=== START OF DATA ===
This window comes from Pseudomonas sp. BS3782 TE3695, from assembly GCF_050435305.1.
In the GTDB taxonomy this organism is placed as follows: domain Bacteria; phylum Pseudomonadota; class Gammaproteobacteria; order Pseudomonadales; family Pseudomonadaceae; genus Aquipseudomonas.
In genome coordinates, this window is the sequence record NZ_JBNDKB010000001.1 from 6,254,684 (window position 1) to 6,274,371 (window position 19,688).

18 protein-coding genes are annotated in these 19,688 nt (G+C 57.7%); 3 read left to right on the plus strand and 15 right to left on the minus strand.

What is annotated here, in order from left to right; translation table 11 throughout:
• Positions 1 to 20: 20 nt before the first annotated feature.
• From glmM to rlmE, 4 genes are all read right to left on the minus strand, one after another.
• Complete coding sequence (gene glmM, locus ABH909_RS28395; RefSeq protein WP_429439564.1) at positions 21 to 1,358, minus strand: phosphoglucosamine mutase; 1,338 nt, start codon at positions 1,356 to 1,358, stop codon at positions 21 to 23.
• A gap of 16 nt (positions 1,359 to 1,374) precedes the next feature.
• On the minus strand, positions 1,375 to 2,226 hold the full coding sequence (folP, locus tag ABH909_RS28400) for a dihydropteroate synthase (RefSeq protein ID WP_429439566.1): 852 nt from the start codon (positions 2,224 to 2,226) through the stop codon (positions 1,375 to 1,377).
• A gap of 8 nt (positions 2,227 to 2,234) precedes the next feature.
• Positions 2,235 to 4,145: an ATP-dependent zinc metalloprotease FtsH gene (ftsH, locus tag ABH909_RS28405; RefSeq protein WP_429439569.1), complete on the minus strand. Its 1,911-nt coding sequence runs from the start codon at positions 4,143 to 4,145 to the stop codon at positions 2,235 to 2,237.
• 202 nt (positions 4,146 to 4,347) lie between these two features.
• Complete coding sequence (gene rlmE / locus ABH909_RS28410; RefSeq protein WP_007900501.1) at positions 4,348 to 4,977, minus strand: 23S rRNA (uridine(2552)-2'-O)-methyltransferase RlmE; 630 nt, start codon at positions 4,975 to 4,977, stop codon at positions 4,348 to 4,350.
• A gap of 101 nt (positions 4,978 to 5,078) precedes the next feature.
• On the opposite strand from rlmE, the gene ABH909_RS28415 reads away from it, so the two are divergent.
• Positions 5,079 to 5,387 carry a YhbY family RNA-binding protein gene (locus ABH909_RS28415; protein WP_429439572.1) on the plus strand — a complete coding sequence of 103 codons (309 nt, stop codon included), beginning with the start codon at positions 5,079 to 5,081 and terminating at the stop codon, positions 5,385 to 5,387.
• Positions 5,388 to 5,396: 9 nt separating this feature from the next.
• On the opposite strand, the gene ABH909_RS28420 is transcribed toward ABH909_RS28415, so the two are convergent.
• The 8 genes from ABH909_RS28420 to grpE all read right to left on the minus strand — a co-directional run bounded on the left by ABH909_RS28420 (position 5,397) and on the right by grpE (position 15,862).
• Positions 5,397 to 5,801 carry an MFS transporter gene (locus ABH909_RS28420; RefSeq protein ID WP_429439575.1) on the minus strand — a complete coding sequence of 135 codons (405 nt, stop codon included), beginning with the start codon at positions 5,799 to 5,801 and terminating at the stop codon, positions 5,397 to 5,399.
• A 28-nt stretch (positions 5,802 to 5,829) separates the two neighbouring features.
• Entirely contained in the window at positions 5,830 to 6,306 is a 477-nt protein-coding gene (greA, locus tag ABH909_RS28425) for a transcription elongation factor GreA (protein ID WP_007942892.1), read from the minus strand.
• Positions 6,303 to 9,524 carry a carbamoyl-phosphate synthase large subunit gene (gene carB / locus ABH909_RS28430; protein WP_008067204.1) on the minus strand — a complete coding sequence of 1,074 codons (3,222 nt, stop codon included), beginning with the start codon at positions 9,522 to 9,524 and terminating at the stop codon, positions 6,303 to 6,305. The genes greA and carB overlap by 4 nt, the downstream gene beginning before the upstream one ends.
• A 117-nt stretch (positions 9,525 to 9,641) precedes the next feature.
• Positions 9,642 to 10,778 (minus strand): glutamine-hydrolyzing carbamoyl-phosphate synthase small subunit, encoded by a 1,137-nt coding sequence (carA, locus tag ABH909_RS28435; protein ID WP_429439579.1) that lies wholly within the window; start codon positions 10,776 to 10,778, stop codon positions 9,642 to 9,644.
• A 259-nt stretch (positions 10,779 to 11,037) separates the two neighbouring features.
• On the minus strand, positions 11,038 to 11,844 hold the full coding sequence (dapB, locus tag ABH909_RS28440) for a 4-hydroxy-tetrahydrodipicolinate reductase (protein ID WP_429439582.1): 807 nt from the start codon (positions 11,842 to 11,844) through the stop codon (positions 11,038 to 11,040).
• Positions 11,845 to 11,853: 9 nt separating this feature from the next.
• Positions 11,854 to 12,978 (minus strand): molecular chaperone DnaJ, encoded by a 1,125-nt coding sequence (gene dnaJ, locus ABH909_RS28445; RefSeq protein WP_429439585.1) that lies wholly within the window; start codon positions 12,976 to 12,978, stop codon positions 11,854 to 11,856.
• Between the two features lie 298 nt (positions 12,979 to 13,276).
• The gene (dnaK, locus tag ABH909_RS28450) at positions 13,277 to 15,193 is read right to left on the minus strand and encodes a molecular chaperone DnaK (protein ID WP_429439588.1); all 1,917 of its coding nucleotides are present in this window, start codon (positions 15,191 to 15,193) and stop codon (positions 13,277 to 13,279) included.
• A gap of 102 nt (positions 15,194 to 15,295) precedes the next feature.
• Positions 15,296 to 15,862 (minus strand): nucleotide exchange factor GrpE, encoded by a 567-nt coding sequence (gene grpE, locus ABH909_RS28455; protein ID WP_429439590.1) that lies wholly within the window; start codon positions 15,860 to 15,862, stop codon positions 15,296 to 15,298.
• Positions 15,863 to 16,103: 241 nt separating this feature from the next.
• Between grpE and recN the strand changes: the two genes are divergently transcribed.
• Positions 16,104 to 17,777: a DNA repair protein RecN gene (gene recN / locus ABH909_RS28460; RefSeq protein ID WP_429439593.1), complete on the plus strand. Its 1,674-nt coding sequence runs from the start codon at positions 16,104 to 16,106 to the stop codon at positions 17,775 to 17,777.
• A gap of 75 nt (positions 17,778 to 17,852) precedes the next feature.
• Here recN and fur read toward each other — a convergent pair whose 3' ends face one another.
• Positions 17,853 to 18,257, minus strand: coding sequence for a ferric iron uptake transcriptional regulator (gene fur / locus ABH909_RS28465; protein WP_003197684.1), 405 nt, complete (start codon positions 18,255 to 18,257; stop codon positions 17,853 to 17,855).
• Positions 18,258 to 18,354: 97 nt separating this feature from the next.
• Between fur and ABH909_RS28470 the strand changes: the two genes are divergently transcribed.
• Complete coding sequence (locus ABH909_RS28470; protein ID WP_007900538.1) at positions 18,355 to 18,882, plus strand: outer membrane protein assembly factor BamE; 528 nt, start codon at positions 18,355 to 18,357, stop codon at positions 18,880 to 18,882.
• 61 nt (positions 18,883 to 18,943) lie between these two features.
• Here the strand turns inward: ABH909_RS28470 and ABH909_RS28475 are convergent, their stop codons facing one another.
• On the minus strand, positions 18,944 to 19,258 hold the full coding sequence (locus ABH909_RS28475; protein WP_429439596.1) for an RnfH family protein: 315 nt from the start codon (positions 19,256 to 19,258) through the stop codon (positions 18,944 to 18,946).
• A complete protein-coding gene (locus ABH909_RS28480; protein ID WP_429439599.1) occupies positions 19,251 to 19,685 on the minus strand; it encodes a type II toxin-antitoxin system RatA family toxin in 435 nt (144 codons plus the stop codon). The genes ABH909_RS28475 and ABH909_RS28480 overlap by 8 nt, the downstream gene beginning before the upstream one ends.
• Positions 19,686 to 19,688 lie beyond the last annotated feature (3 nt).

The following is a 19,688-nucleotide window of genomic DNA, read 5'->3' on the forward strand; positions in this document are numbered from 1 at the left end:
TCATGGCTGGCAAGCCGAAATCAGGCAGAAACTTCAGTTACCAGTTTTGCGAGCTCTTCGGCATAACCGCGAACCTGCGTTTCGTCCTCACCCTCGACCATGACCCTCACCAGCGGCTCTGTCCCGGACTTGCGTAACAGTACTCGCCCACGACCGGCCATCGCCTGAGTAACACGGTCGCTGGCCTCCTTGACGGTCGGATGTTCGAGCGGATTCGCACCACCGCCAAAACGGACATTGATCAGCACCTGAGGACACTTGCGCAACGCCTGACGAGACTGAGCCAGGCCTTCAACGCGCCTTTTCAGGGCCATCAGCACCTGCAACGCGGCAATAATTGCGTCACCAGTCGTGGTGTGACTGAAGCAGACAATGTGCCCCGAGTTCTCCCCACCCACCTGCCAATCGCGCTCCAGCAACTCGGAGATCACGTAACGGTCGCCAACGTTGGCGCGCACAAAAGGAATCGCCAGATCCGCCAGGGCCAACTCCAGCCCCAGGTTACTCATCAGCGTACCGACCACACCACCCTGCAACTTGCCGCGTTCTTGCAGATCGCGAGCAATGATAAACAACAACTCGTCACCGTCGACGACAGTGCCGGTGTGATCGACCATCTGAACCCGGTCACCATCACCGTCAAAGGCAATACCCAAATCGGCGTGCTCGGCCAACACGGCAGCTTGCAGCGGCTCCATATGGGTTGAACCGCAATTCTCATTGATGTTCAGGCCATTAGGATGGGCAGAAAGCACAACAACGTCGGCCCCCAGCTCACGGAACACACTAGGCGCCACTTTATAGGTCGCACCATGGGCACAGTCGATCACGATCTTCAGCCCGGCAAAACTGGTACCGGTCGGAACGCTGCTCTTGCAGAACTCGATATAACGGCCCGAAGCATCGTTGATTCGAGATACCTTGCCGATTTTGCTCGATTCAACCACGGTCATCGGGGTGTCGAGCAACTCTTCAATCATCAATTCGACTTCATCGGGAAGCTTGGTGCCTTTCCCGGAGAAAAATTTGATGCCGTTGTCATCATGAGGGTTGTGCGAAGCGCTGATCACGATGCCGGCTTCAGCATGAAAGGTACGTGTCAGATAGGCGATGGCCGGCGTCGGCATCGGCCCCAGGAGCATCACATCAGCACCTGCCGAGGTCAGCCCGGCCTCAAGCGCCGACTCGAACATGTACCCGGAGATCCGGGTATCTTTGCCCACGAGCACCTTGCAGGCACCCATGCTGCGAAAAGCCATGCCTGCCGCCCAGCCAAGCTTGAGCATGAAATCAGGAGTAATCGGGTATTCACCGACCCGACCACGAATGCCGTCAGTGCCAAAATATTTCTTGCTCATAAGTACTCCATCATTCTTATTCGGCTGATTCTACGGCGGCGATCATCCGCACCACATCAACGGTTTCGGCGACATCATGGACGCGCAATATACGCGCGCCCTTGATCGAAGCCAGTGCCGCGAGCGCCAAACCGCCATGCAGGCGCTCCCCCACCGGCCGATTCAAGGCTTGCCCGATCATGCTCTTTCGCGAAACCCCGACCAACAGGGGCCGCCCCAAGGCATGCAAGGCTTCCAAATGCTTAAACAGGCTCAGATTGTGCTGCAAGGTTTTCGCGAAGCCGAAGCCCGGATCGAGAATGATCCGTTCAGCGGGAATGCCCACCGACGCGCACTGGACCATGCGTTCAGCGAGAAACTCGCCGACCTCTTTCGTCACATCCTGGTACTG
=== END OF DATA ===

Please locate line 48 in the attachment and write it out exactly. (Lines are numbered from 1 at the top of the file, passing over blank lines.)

• Positions 19,686 to 19,688 lie beyond the last annotated feature (3 nt).